A joint communique was issued in Paris on Wednesday, (13 June), following renewed negotiations between U.
A joint communique was issued in Paris on Wednesday, (13 June), following renewed negotiations between U.S. special envoy, Dr. Henry Kissinger, and North Vietnam's Le Duc Tho, aimed at shoring up the precarious agreement they had reached to end the war in Vietnam.
On Thursday (14 June), Le Duc Tho gave a news conference in Paris, to comment on the joint communique. He described its provision as a new and important victory in the vietnamese people's struggle for the scrupulous implementation of the Paris agreement. For his part, he said the North Vietnamese government and the Viet Cong would respect the Paris agreement, and the more recent joint communique.
Le Duc Tho's remarks were translated into French for him.
Le Duc Tho's comments were followed by an address by Professor Nguyen Van Hieu, Minister of State in the Viet Cong-backed Provisional Revolutionary Government of South Vietnam.
SYNOPSIS: A French version of Le Duc Tho's speech was given by an interpreter. It covered that portion in which he said that the North Vietnamese Government and the Provisional Revolutionary Government of South Vietnam would strictly respect and scrupulously implement the provisions of the joint communique, as well as the earlier Paris agreement. Le Duc Tho went on to cal on the other signatories to do the same, saying this was the only way to preserve the peace. Among the points covered by the joint communique, and mentioned in his speech by Le Duc Tho, were an undertaking by the U.S. to cease its aerial reconnaissance of North Vietnamese territory, and to complete mine-clearance operations within 30 days. He also mentioned the plight of political prisoners whose release is also called for in the joint communique.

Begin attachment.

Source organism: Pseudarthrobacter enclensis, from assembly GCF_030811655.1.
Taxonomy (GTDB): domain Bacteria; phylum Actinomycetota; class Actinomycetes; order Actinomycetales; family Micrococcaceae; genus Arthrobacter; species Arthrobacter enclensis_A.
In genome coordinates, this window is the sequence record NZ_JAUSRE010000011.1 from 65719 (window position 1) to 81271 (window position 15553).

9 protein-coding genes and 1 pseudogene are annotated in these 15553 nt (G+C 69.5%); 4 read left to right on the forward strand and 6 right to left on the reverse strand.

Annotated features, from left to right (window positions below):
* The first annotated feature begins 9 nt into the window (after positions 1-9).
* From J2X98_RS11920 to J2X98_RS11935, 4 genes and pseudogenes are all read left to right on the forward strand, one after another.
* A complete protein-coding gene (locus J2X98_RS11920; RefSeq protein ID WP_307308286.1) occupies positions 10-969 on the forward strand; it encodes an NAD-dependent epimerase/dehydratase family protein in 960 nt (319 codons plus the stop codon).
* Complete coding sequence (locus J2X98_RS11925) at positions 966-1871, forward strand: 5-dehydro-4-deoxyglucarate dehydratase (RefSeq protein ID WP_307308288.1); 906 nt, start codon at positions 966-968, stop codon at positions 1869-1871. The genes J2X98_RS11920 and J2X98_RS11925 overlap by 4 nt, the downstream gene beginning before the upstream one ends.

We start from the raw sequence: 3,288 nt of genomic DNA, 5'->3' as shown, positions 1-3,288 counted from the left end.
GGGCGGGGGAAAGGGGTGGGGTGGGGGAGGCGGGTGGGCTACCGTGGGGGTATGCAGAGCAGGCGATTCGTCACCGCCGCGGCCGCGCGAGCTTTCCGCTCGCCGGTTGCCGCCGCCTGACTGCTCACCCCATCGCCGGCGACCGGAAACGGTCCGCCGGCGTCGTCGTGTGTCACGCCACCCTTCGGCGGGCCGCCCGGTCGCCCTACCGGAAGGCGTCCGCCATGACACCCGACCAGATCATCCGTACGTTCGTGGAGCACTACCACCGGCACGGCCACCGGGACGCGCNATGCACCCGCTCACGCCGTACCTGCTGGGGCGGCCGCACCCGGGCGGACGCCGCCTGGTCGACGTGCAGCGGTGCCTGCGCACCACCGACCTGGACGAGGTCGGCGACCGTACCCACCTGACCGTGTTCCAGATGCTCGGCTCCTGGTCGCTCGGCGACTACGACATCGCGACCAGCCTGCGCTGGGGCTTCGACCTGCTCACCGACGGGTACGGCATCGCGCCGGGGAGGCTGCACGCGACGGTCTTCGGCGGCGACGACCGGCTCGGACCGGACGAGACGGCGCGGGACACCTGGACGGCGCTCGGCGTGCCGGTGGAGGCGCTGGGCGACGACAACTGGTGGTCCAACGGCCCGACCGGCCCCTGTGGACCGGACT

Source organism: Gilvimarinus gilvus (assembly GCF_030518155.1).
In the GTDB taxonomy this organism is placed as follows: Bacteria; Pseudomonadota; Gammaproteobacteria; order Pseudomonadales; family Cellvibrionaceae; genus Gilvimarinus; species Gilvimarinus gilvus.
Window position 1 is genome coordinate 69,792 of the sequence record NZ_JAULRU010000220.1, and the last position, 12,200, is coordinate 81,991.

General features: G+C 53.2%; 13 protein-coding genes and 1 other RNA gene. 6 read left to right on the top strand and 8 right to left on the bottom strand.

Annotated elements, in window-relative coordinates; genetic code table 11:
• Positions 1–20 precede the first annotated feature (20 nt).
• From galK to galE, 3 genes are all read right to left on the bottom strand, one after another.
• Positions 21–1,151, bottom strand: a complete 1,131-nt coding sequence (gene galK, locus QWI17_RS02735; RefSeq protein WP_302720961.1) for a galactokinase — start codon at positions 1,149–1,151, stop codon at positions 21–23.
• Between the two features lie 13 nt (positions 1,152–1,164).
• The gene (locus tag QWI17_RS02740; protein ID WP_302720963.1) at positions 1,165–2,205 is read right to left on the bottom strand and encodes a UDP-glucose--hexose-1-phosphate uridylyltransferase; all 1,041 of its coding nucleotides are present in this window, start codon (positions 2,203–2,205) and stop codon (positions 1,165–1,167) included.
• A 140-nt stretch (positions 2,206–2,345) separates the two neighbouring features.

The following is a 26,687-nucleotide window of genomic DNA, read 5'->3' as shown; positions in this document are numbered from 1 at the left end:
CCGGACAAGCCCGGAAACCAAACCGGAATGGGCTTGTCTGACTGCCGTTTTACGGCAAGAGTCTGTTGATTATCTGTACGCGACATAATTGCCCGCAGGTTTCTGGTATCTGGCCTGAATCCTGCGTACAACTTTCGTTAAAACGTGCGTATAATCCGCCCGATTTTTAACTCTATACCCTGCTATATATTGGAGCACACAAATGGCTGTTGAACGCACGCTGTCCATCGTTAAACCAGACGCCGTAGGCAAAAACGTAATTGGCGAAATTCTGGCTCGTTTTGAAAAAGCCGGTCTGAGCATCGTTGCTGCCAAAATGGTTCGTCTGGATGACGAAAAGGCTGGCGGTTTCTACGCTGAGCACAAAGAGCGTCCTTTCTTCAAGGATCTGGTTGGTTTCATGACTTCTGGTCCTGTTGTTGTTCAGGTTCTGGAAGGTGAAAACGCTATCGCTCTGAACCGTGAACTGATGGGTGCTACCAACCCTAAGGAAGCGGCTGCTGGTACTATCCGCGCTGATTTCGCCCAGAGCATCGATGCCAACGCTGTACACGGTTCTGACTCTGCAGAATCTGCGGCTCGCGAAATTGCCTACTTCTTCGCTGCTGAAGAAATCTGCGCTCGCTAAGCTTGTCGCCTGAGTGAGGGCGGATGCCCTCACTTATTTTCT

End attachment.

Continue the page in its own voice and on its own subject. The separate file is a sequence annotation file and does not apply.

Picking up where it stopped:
A spokesman from the provisional Revolutionary Government was another speaker.
He was Professor Nguyen Van Hieu, Minister of State in the Viet Cong backed Provisional Revolutionary government. He restated the P.R.G. warning to saigon, that it could not continue to oppose the will of what he called a near-totality of Vietnamese, who wanted a real peace, and true reconciliation among Vietnamese people.